A Maitland GP has warned a COVID-19 outbreak could easily happen here with people still travelling between Sydney and Maitland.
People working in Sydney and living in Maitland, who continue to travel back and forth, and people moving back to Maitland from Sydney, are among the accounts Dr Craig Richards, of Lorn Surgery, has recorded over the past few weeks and it's making him very nervous.
With Greater Sydney facing another month in lockdown and 239 new cases announced on Thursday - including 66 who were infectious in the community - Dr Richards said Maitland people must remain vigilant.
On Friday NSW Premier Gladys Berejiklian announced there had been 170 new cases recorded to 8pm on Thursday, with at least 42 infectious in the community.
"There is a reasonable flow of movement still going on between the two areas and there is still a fair bit of movement between the hotspots and Maitland, so we are still at risk of exposure," he said.
"Without a 'ring of steel' around Sydney - like Melbourne had last year - there is a risk to us here and it does make me nervous."
New cases of the delta strain have also been recorded on the Central Coast.
More than 400 doses of the Pfizer vaccine will arrive in Maitland next week, but they will be specifically for aged care workers.
"We have received 420 doses for residential aged care staff and they are eligible for the Pfizer irrespective of their age," he said.
"We'll hold a clinic at Maitland Showground within the next week or two and hopefully we'll be able to vaccinate all of them in a single day."
Another AstraZeneca clinic will run at Maitland Showground on Tuesday for residents, with a capacity to administer up to 600 vaccinations.
If an outbreak occurs here the number of community transmission cases would dictate whether people under the age of 60 should have the AstraZeneca vaccine instead of waiting for Pfizer, Dr Richards said.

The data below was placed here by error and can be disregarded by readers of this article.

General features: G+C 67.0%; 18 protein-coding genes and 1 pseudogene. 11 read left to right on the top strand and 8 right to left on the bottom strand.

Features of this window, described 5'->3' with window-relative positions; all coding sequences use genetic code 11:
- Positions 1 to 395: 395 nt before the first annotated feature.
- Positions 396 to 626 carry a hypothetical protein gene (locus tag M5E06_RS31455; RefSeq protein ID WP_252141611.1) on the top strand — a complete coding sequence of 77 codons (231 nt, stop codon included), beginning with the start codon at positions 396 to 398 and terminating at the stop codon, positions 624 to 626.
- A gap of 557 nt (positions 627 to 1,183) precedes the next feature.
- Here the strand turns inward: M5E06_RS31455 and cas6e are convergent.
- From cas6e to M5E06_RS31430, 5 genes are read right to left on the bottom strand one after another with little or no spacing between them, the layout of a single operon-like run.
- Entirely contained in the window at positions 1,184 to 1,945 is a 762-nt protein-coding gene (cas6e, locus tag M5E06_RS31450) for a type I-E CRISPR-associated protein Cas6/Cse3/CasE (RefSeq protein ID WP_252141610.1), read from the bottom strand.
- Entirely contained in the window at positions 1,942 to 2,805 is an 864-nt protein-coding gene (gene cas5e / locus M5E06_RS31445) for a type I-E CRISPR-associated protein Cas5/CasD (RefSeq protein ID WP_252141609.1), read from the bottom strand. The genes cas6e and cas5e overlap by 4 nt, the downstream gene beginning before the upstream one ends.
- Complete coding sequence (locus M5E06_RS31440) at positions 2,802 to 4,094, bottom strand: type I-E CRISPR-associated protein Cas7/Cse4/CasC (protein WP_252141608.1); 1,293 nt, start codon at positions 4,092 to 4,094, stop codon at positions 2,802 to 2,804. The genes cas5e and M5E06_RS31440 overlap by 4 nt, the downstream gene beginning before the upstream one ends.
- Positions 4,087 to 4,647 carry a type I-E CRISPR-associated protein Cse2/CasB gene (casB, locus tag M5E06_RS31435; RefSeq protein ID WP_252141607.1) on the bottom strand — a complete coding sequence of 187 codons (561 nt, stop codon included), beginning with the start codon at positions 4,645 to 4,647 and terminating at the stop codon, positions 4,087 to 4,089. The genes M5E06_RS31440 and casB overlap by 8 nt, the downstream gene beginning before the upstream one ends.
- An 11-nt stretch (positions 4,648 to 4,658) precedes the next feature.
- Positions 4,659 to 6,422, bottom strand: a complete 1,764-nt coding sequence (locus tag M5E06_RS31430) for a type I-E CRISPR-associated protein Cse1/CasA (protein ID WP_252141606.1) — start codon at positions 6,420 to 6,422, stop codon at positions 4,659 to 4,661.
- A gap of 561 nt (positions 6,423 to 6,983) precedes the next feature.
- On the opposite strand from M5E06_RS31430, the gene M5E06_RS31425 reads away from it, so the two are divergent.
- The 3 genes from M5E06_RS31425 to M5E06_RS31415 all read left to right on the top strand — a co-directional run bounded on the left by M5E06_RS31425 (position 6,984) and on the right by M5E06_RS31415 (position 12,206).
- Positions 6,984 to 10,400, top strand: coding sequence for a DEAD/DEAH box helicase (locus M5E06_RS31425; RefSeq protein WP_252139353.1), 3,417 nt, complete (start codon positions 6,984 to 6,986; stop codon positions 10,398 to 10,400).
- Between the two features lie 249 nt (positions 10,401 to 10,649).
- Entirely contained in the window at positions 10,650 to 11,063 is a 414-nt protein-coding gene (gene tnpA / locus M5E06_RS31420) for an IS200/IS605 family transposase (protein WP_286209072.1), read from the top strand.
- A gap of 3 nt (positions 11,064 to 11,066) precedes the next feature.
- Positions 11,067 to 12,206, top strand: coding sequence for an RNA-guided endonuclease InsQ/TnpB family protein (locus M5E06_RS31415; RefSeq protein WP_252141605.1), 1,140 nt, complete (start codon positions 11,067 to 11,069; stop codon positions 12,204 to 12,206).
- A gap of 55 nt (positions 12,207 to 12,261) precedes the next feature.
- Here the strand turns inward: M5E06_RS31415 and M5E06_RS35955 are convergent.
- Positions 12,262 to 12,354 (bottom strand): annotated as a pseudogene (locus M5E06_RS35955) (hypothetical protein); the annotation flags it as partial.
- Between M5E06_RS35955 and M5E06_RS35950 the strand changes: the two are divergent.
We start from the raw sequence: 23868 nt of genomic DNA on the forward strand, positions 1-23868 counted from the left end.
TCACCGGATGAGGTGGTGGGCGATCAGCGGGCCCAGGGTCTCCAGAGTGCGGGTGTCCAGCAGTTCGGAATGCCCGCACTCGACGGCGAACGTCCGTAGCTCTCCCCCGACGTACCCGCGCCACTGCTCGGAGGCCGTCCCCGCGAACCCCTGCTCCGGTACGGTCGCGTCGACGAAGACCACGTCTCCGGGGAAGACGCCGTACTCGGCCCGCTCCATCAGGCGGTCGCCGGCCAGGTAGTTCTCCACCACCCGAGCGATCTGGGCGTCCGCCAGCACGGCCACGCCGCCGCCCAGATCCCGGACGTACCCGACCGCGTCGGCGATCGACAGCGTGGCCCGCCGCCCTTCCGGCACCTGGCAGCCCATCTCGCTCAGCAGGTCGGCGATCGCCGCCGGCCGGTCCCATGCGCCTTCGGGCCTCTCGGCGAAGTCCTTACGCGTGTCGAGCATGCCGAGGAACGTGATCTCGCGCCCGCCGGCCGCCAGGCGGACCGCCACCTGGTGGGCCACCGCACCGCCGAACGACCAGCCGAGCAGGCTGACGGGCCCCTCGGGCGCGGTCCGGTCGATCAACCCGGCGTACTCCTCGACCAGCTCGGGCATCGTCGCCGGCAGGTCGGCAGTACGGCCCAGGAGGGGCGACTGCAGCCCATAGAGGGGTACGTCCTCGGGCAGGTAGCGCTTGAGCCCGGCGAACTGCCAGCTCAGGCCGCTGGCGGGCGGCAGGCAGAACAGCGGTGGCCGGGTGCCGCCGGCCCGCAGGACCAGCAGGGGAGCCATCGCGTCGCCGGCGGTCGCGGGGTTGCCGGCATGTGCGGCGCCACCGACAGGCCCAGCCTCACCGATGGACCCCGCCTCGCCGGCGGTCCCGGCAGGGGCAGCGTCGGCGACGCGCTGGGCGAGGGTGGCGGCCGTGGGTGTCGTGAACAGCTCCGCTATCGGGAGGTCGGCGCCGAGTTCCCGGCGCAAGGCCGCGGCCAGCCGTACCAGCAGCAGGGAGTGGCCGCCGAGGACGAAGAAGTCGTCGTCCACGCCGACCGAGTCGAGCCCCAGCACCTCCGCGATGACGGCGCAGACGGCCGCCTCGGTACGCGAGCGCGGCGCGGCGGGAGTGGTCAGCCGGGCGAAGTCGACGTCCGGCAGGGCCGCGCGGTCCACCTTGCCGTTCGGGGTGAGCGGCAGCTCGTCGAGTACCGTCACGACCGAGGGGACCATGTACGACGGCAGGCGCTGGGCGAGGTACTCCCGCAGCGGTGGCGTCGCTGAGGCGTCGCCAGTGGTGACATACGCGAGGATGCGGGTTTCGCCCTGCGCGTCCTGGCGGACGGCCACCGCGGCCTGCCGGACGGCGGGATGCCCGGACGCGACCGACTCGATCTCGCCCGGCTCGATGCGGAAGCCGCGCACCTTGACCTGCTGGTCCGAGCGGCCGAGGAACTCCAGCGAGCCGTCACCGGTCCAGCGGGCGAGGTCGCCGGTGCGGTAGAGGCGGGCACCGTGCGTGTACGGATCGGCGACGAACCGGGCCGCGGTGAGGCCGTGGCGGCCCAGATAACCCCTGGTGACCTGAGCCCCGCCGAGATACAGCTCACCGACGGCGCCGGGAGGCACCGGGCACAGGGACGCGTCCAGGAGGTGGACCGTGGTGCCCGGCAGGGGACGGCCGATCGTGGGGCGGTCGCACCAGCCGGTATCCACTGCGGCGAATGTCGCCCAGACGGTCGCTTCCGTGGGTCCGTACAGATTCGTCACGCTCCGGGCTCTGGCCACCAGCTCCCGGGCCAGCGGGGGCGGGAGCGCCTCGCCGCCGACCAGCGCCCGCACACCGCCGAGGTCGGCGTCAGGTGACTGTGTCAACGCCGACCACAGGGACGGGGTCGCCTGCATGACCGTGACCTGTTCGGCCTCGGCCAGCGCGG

"If we had 20 or 30 cases in Maitland then everyone 50 and above should get vaccinated with AstraZeneca," Dr Richards said.
"If we had 3500 cases in Maitland then everyone over 30 should get AstraZeneca, but, even with 3500 cases in Maitland the under 30s are still better off waiting for Pfizer.
"What might change the numbers is if it becomes apparent that the delta strain is a more serious infection for younger people."
Dr Richards said anyone over the age of 18 can choose to receive the AstraZeneca jab, even if there is no outbreak here.
"You've always been able to get AstraZeneca if you are over 18, it's just a more complex conversation about risk verses benefit," he said.
"We are vaccinating younger people as long as they have read the information and understood the risk of the vaccine versus the risk of getting COVID-19."
So where do things stand right now in Maitland?
"The risk for people under 60, and particularly under 30, of dying from COVID-19 if they are unvaccinated is so exceedingly low that you really have to work hard to justify giving them an AstraZeneca rather than advising them to wait for the Pfizer vaccine, but of course that advice would change if there was an outbreak here," Dr Richards said.
Dr Richards believes the Sydney and Melbourne outbreaks could have been avoided if those capital cities had been vaccinated first.
"My main gripe about the vaccine program is that they rolled out the vaccines to areas based on equity of access to the vaccine not equity of risk of being exposed to COVID. I think they should have vaccinated Sydney and Melbourne before they vaccinated the regions," he said.
"The only way it is going to get to the regions is if there is an outbreak in a capital city that's receiving overseas travellers.
"I think that was a political error, and I think that if they had rolled out the vaccine in the first place to create a ring of protection around returned travellers in the capital cities in quarantine we wouldn't have an outbreak."
Bookings at the Lorn Surgery's showground clinic can be made online at lornsurgery.com.au or by phoning 4933 2622.